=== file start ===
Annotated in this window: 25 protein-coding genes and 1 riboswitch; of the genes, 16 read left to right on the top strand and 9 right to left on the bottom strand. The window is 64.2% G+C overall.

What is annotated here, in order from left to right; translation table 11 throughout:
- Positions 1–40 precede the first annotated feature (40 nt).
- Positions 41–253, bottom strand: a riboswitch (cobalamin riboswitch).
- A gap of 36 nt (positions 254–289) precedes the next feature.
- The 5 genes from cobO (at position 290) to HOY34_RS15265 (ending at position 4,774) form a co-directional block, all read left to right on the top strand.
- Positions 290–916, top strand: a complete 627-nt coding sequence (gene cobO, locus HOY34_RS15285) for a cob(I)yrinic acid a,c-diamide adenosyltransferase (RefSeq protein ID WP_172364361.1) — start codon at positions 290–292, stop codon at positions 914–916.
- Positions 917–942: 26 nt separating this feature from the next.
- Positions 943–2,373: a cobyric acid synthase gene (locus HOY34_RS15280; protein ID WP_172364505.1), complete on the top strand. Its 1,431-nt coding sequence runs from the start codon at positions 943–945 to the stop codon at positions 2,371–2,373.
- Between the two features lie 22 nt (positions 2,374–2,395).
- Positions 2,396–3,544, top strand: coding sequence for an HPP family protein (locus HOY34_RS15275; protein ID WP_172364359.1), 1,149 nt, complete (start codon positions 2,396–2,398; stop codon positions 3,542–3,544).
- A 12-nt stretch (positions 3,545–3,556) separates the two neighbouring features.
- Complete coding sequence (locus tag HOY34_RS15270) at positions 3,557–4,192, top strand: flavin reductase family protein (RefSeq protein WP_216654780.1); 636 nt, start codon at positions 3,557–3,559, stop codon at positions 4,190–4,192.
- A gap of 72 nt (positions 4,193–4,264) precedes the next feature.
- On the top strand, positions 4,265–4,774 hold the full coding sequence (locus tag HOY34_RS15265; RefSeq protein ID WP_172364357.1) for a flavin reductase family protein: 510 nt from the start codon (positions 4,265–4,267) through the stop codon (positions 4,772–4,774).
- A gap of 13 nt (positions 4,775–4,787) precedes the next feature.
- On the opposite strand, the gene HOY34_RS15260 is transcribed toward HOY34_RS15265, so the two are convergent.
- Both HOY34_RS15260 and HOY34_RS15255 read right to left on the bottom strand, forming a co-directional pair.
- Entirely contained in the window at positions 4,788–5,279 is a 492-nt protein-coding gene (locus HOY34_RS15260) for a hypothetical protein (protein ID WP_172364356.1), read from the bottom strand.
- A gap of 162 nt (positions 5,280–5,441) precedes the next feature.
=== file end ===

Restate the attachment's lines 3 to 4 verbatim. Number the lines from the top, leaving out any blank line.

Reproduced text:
- Positions 1–40 precede the first annotated feature (40 nt).
- Positions 41–253, bottom strand: a riboswitch (cobalamin riboswitch).